Joshua Brookes's Museum
Joshua Brookes ran a private anatomy school and museum from his home on Great Marlborough Street. Over thirty years he assembled a vast collection of anatomical and zoological preparations. The museum filled the two upper stories of his house. According to one visitor it was ‘so crammed with skeletons and other zoological specimens that it was hardly possible to move without knocking down something with one’s tail coat.’
Competition between anatomy schools was high and a comprehensive museum appealed to students. Anatomy lecturers often used prepared body parts alongside fresh cadavers in their teaching. A museum was a symbol of the owner’s professional standing.
There was no admission charge to Brookes’s museum, but it was intended for a professional audience and access was strictly controlled. Gentlemen desiring entry sent a letter to the curator. If their application was successful, tickets would be returned by post. Changes in medical education put Brookes’s thriving anatomy school out of business. His income declined and so did his health. The museum was sold at auction in 1828 and 1830.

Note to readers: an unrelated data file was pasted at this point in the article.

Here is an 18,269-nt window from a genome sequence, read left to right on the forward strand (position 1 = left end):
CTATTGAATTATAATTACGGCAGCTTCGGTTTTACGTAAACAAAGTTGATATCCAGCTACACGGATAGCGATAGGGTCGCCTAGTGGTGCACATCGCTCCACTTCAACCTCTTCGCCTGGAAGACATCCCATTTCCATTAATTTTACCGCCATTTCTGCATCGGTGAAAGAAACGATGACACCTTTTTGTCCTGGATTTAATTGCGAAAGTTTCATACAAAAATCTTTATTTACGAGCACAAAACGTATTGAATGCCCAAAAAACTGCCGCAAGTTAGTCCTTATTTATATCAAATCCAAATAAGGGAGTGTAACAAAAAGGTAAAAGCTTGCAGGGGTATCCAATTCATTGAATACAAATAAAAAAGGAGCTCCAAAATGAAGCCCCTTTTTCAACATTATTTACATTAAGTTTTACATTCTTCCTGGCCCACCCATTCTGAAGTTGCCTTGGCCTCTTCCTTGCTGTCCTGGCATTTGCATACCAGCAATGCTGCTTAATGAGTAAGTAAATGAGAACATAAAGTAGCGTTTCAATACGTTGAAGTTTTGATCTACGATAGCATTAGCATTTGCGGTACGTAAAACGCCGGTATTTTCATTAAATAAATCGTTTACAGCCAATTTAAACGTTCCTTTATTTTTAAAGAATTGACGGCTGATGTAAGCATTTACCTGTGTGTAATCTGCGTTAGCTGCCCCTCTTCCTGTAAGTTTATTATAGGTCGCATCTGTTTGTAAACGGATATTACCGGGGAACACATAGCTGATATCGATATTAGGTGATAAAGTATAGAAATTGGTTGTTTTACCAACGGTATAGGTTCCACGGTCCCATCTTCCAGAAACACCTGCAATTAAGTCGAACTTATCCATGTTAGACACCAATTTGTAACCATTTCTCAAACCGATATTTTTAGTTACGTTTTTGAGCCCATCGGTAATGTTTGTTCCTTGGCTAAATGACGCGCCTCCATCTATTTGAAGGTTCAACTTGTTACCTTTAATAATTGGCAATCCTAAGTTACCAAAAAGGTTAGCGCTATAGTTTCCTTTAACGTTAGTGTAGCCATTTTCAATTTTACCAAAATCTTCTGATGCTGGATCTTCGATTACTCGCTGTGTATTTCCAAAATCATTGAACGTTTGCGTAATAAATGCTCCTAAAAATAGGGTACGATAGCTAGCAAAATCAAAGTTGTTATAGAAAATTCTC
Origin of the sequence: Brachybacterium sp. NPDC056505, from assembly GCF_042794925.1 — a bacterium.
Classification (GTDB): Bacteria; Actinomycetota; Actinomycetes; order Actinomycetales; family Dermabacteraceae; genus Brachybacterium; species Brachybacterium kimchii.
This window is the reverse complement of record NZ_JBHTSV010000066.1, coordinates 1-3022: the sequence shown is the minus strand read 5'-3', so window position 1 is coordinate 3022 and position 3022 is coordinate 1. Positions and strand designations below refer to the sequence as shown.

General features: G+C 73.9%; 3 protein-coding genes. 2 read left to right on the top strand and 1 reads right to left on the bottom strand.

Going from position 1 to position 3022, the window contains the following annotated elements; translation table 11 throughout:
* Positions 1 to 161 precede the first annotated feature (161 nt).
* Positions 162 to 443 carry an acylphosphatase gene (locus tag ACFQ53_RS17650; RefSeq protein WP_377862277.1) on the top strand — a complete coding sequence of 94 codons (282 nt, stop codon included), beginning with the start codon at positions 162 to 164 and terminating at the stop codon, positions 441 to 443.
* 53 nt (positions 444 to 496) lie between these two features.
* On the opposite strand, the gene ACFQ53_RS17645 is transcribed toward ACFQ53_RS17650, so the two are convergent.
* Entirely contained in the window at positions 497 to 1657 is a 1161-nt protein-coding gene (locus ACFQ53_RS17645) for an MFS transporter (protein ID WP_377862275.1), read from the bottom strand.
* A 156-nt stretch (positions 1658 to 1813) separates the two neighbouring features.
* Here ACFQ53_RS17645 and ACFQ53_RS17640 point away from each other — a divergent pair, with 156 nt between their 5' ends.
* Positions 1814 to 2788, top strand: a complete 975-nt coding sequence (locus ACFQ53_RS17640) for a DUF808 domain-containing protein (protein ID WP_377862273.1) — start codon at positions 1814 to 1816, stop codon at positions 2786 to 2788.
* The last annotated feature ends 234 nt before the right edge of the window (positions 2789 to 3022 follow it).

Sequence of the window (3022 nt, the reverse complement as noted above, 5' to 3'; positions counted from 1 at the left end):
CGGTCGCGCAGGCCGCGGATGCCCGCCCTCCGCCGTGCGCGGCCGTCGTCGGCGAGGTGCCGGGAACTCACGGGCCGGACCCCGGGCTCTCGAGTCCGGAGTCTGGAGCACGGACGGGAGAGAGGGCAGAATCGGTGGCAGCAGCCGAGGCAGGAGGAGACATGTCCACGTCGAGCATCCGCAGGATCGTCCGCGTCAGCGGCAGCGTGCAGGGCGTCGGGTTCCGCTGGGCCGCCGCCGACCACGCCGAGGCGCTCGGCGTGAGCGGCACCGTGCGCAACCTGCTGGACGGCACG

Portrait of Joshua Brookes, stipple engraving by H Cook
The original portrait was painted at the request of Brookes’s students. The image makes reference to his professional status; the anatomical atlas on the desk, the animal corpse on the table and the animal embryo in a specimen jar symbolise his skill as an anatomist.
Joshua Brookes’s vivarium
Brookes kept a menagerie of living animals in the grounds of his school.
Left half of an upper and lower jaw
This was among Joshua Brookes's museum in 1830. Museum Conservator William Clift made the following note:
"Lot 56. A beautiful preparation of the superior and section of the inferior maxillary… the external surface of the alveolar process having been removed for the purpose of shewing the appearance of the teeth … .10.6 / Duty “ . “ .6 ½"
Painting of a Quagga, by Jacques Laurent Agasse
The quagga (Equus quagga) is an extinct form of zebra. This painting is thought to depict one of a pair of quaggas owned by Joseph Wilfred Parkins. Parkins used the animals to pull his carriage around London in the 1820s. When the quaggas died Joshua Brookes acquired their bodies for his museum.
Brookes’s quagga skeleton and cranium were among the items purchased by the College in 1828. Unfortunately both were destroyed when the College was bombed in 1941.